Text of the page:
Last sea thing

I always have mixed feelings on Australia Day.  My love for this country was learned late, after England cured my anglophilia, but it also involves a violent distate for what usually passes here as patriotic. I love the concatenations of air, water and rock that make this continent. I love the variety and strangeness of it, utterly unique on this planet, adrift in this southern sea. I love the layers and sediments of human life here: the toughness of it, the sweetness. What I hate is the back-patting chest-slapping fair dinkum Aussie blokey bushy true blue outbackery that seems to me contrived, blinkered, and ersatz; so outdoors it’s almost camp. When on Australia Day our leaders and icons trot out the tired old cliches about mateship or the fair go (and many would be angered if they didn’t), we expose not our strengths but our greatest weakness as a nation, which is a poverty of imagination, a failure of poetry. For a nation girt by sea, we seem curiously shy of depth. We have ceased from exploration. We think we know the place.  This is only the official line, however, the line declared safe for politicians, the line marketed in t-shirts and souvenirs. Beneath it, there is poetry. There is subtlety. There is, as Bernard O’Dowd’s “Australia” hints, enduring mystery.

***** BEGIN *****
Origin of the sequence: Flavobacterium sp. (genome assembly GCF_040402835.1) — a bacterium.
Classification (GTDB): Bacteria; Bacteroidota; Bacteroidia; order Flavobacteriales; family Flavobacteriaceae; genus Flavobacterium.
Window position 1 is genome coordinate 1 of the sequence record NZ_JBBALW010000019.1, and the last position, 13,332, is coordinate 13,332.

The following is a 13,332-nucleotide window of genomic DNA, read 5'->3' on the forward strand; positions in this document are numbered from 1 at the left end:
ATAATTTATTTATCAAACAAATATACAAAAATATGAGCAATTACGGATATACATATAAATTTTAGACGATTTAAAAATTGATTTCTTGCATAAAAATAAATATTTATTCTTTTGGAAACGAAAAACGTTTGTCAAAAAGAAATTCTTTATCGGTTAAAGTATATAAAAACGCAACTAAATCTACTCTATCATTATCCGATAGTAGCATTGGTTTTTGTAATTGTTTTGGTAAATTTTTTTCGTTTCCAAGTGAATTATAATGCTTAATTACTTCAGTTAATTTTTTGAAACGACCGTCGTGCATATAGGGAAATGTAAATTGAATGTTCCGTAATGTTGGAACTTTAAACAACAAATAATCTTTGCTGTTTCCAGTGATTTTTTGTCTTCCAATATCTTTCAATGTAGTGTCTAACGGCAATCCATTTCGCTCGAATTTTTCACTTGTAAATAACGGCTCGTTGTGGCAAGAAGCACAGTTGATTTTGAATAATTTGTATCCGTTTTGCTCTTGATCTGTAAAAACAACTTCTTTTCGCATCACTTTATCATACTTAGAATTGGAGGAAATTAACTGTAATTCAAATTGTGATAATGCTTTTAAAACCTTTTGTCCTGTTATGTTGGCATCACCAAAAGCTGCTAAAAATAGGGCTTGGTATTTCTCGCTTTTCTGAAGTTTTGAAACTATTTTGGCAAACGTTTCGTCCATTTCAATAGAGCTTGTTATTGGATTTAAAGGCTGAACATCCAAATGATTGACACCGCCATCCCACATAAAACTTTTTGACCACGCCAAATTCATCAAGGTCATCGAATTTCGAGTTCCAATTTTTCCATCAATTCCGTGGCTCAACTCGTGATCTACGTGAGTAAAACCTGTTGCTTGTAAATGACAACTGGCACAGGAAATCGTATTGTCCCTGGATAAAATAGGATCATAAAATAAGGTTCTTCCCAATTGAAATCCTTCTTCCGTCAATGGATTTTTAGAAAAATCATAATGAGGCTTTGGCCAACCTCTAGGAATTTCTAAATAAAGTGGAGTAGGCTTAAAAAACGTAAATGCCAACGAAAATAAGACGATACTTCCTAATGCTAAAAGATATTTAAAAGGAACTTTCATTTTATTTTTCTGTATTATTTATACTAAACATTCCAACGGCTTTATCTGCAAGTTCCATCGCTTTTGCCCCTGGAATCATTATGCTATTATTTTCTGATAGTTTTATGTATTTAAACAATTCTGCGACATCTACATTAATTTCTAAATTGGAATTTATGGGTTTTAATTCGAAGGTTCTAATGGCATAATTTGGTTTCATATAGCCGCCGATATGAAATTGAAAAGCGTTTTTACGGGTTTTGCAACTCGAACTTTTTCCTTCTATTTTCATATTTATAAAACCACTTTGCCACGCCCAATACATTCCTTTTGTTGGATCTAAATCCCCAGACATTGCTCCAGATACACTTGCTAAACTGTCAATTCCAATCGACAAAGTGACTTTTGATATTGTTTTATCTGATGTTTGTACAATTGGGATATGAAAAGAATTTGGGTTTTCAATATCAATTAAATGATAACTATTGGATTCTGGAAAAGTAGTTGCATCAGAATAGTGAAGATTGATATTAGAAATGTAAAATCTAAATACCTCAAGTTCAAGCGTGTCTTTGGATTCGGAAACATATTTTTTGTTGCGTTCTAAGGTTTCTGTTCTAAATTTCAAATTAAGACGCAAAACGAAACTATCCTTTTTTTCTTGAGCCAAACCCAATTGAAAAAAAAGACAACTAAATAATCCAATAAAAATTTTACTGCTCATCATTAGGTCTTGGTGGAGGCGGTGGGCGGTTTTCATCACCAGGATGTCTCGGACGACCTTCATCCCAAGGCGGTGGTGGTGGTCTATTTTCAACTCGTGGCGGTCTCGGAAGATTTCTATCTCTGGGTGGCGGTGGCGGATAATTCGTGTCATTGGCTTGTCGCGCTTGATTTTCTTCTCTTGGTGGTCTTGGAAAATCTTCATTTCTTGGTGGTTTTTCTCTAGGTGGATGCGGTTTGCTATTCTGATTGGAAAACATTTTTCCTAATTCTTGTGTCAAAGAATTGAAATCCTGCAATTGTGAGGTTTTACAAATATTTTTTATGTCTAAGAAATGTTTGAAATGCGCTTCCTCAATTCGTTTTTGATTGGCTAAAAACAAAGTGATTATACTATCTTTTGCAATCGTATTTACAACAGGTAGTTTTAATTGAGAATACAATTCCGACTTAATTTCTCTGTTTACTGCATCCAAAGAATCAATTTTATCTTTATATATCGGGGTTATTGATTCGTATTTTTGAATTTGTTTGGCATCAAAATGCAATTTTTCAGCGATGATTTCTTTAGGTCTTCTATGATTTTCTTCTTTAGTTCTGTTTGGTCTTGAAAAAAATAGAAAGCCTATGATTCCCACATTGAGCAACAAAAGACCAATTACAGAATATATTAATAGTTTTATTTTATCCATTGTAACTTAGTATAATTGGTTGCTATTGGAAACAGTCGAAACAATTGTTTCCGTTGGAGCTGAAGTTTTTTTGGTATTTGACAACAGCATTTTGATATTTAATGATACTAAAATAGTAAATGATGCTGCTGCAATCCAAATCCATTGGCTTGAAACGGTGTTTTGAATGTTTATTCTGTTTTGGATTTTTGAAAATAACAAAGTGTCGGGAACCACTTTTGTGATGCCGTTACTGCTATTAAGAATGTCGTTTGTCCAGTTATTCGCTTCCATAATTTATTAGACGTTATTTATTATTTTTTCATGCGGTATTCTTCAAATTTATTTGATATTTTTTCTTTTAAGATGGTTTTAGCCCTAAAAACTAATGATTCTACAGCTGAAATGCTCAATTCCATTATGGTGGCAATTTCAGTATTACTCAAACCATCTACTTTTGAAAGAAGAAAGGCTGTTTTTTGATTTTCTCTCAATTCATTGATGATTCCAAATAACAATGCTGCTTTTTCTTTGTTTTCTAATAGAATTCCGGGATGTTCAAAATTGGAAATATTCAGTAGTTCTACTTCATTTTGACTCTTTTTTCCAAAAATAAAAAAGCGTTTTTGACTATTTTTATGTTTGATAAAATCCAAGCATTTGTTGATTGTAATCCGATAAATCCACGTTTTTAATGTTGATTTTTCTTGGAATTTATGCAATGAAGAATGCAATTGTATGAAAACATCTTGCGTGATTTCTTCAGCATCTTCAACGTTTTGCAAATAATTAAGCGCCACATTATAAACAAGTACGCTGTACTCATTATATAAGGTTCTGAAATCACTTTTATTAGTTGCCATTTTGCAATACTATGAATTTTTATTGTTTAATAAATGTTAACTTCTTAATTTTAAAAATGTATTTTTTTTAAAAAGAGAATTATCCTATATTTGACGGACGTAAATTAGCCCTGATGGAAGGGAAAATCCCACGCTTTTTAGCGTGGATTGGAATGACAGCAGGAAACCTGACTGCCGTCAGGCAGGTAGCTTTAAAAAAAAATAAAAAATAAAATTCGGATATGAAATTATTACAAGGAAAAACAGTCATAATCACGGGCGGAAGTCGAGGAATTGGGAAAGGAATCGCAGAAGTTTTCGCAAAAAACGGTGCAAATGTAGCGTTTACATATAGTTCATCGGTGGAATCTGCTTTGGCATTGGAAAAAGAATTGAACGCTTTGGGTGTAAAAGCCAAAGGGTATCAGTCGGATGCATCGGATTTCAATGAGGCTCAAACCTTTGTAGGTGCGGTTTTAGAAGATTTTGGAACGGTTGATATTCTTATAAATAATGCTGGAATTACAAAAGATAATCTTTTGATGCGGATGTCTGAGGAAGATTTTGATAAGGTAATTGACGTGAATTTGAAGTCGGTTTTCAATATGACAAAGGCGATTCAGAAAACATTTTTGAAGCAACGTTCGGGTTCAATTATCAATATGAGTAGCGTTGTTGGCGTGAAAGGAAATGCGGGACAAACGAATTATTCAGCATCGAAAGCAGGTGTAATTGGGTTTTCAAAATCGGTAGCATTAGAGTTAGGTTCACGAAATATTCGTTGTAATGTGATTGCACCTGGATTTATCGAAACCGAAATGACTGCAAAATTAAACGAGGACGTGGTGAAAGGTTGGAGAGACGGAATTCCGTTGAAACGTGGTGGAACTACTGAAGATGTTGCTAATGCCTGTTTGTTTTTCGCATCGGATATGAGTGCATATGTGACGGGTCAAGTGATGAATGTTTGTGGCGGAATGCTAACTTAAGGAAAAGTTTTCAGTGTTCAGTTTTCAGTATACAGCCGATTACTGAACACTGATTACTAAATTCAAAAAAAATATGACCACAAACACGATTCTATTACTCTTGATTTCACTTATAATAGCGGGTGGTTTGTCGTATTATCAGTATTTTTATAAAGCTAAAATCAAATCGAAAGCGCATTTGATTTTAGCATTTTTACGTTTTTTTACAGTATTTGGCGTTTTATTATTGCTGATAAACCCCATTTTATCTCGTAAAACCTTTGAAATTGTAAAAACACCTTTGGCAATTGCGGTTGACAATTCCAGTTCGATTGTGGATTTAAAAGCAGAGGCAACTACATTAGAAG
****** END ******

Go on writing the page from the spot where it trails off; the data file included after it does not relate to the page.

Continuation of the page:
Last sea-thing dredged by sailor Time from Space,
Are you a drift Sargasso, where the West
In halcyon calm rebuilds her fatal nest?
Or Delos of a coming Sun-God’s race?
Are you for Light, and trimmed, with oil in place,
Or but a Will o’ Wisp on marshy quest?
A new demesne for Mammon to infest?
Or lurks millennial Eden ’neath your face?

The cenotaphs of species dead elsewhere
That in your limits leap and swim and fly,
Or trail uncanny harp-strings from your trees,
Mix omens with the auguries that dare
To plant the Cross upon your forehead sky,
A virgin helpmate Ocean at your knees.